By Michael E. Miller
By Ryan Yousefi
By Kyle Munzenrieder
By Sabrina Rodriguez
By Michael E. Miller
By Carlos Suarez De Jesus
By Luther Campbell
By Kyle Munzenrieder
A love of boxing came early -- and easily -- for Tobin, whose six-foot-five-inch frame is only slightly hunched and bulging around the middle. "I got in a lot of fights in school," he confides, the Boston roots unmistakable in his accent ("How can you get rid of it?"). "You see, I was bigger than everybody else, which always started something." The youngest of eleven children and the son of a cop who lived in the working-class neighborhood of Dorchester, Tobin worked his way through the amateur ranks, compiling an 85-2 record, and then turned pro. During an eight-year heavyweight career, he trained with Angelo Dundee in Miami Beach, boxed up and down the East Coast, hung out with champs like light-heavyweight Willie Pastrano, and compiled a 35-0 record. But by his own admission, he was never really a big-time contender. "I never really went at it as I should've," he admits. "I had the urge, but I guess I wasn't in the right clique."
Baseball provided a more lasting love. As a high-schooler Tobin got a weekend job as a bullpen and batting-practice catcher for the Boston Braves. And though he never made the roster, he spent several summers traveling with the team. In the Fifties and Sixties he worked with the St. Louis Browns, the Baltimore Orioles, and the Detroit Tigers, counting among his friends Boog Powell, Jerry Adair, Jackie Brandt, and Brooks Robinson of the Orioles, as well as Norm Cash of the Tigers. Orioles Gus Triandos and Bob Nieman dubbed Tobin "K.O.," a nickname that stuck for years. "They were all like brothers to me," Tobin says.
Remarkably, during a stretch in the late Fifties, Tobin was able to juggle three careers: police work, boxing, and baseball. "I always managed to take from six to twelve weeks vacation and travel during the baseball season," he says. "I'd take a couple of weeks without pay, I had people work for me. I did anything I could to get the time off."
A gambler and track rat since boyhood (he says he has always been prepared to wager his entire paycheck on a single race), Tobin has more recently become a card-carrying member of the owner's pavilion. He currently owns two horses outright and has shares in several others, including this year's Belmont winner, Colonial Affair.
Which brings Tobin to the topic of an affair of another sort. Blaze Starr danced into the gamesman's life one night when he was carousing at the Two O'Clock Club, her Baltimore nightspot. The year was 1961; Starr's scandalous affair with Louisiana Gov. Earl Long had earned her national notoriety. "Now, how did I meet her? Let me think," Tobin says, obviously a little embarrassed at the memory. "I think she was walking by me, and I think I waved to her to come over and have a drink. Yeah, that's what happened." After dating a few times, they didn't see each other until the mid-Seventies, when Tobin rekindled the flame with a phone call. The two lived together for a year, commuting between Baltimore and Miami, before the relationship collapsed. Tobin blames the outcome on Starr's jealousy.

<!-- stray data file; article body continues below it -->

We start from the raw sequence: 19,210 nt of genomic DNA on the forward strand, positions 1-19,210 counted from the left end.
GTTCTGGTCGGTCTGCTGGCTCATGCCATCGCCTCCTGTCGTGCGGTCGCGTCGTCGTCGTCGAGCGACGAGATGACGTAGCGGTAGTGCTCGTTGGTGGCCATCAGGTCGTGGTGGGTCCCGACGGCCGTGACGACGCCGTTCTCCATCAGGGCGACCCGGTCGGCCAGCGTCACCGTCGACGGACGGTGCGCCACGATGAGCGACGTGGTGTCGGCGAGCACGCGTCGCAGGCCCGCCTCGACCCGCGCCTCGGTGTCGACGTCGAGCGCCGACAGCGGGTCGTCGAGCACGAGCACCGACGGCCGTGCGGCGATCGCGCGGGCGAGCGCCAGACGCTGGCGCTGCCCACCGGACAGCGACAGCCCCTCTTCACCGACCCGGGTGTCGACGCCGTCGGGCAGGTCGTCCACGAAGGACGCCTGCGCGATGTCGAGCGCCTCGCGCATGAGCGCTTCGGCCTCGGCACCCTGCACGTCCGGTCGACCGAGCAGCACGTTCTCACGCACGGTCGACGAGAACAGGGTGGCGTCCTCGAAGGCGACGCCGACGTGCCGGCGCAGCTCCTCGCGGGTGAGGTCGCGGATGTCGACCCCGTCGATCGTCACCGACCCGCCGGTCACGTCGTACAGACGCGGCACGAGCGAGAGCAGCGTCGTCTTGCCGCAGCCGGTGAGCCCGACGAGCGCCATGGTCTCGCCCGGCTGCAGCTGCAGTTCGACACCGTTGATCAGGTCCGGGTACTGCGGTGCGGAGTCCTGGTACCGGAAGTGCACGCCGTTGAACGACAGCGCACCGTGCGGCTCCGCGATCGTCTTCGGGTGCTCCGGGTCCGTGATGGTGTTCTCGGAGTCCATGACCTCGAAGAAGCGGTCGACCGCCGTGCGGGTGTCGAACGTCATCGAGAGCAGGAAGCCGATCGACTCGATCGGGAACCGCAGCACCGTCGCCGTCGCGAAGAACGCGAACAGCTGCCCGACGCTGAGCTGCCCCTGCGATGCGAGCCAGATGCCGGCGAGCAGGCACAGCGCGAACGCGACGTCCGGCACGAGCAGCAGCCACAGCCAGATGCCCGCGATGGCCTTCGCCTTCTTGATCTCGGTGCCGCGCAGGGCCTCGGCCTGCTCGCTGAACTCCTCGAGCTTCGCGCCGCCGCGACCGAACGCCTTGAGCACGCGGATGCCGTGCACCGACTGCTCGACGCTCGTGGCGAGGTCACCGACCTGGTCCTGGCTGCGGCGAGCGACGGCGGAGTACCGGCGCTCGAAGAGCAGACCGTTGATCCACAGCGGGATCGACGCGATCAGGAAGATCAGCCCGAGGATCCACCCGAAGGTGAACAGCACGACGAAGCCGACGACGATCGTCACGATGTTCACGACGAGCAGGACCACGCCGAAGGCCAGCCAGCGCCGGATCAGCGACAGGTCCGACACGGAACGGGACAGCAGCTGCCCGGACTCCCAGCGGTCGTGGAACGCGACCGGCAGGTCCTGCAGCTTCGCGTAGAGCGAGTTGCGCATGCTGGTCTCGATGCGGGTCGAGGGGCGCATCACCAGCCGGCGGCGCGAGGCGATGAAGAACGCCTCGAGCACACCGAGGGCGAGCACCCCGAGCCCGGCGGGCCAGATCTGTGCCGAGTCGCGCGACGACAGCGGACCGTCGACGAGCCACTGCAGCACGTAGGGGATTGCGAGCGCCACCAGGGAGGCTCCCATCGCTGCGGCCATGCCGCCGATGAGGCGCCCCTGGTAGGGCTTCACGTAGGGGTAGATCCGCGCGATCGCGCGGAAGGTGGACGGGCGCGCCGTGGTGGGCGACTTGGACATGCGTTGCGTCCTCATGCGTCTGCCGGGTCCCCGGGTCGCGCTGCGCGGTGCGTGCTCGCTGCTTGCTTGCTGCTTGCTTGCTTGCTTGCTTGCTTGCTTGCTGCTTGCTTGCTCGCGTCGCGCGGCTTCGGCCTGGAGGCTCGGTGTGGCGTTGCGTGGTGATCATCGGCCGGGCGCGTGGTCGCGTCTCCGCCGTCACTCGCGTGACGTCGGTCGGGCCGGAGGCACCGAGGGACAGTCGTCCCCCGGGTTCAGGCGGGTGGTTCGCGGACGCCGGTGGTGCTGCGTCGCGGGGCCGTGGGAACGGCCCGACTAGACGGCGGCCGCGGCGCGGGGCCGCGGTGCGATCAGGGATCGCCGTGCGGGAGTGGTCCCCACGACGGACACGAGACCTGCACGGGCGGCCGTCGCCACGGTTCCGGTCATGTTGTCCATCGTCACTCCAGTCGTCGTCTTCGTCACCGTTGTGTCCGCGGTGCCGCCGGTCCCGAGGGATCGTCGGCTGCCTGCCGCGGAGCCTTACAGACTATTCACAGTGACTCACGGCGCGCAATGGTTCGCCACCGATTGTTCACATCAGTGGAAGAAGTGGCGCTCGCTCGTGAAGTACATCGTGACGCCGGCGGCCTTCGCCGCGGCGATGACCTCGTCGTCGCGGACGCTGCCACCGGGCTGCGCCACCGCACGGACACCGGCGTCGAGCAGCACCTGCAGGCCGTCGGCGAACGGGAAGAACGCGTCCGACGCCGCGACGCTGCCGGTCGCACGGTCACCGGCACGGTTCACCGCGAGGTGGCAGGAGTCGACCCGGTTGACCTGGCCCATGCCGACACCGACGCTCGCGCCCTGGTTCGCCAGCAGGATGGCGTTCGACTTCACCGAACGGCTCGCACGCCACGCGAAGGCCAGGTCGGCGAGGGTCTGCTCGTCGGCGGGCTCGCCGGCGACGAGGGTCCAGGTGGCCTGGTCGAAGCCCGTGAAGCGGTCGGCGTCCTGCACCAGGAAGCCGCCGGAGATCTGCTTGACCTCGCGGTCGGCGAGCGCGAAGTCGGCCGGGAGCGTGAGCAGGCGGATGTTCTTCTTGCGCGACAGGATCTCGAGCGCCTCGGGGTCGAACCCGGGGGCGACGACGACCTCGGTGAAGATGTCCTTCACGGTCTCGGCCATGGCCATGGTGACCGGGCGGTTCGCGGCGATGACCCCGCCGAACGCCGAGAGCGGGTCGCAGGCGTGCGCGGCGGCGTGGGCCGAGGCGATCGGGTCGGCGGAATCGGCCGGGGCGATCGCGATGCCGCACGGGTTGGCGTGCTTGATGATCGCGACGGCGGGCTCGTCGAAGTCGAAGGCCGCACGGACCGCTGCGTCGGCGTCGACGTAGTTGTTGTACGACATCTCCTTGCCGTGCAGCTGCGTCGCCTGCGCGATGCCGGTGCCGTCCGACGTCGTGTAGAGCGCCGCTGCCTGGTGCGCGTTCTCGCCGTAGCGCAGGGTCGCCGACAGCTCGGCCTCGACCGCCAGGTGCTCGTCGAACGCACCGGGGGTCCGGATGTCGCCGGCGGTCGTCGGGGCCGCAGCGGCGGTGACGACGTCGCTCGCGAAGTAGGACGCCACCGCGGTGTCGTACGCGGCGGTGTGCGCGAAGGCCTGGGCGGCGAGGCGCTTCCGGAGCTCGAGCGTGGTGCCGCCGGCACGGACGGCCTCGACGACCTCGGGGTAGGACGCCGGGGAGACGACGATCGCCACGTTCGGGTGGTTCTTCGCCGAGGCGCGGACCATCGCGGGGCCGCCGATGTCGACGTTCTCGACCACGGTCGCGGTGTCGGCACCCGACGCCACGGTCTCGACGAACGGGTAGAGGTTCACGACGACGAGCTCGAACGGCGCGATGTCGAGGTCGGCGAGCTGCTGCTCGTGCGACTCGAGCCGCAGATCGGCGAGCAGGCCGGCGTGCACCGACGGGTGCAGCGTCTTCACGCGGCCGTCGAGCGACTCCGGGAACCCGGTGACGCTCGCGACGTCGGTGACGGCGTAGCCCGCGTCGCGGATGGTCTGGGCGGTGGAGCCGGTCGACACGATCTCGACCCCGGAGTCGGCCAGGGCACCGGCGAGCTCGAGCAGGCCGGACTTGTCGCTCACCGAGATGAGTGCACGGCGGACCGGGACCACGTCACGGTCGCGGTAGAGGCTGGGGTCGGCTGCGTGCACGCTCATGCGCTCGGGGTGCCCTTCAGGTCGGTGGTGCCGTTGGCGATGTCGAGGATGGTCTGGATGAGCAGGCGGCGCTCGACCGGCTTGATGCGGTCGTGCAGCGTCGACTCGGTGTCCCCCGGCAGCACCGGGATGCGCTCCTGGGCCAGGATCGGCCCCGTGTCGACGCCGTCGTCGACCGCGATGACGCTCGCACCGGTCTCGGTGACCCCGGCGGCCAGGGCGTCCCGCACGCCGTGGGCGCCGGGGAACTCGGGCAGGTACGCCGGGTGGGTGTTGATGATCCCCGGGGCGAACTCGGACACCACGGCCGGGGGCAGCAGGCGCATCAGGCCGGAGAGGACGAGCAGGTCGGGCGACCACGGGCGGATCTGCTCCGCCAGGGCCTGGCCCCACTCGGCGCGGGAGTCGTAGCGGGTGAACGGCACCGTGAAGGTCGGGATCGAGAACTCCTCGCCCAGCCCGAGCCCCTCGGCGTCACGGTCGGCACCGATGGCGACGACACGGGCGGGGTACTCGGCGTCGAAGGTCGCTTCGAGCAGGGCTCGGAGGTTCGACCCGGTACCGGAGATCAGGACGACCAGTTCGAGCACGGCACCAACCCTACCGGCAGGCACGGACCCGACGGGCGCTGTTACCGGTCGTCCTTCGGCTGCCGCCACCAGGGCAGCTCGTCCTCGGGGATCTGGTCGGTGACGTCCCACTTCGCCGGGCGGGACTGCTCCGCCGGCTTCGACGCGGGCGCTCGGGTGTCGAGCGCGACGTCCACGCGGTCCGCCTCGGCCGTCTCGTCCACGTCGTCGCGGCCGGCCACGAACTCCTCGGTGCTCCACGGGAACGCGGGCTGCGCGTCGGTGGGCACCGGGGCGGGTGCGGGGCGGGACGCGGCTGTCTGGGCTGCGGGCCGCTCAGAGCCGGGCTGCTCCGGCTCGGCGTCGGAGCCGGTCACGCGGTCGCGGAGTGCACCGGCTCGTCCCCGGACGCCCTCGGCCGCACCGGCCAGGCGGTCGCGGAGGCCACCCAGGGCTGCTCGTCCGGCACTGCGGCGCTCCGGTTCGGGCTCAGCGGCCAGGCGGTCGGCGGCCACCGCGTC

At the police department, Tobin has been your typically dependable, make-no-waves cop. So why no more than a sergeant's stripes to show for three dozen years on the force? "I took the test for lieutenant -- three times, I think -- and I ended up in the middle of the pack," he explains. "But I had so many things going, I didn't pay much attention."
He still has a lot of things going. Come the new year and his retirement, Tobin says, he's hoping to return to baseball. He has been speaking recently with an old friend, Pat Gillick, now the executive vice president of the Toronto Blue Jays, about potential employment with the organization. In light of the increasing number of accidents and lawsuits that too often accompany the exploits of pro athletes, Tobin has offered his services as a security officer/driver for the Jays. "With a payroll of $50 million a year," he asks, "don't you think it would be a good investment to pay someone $50,000 to be on call to chauffeur these guys if they go out drinking?"
While he is hopeful about his chances for a baseball job, Tobin is also philosophically prepared if his plan falls through. He has no children of his own, but he's in the process of trying to adopt. "A lot of people are doubtful about themselves," he observes. "I'm not that way. Now, I can't go out and find a cure for AIDS or anything, but thankfully I was able to do a couple of things I wanted to do.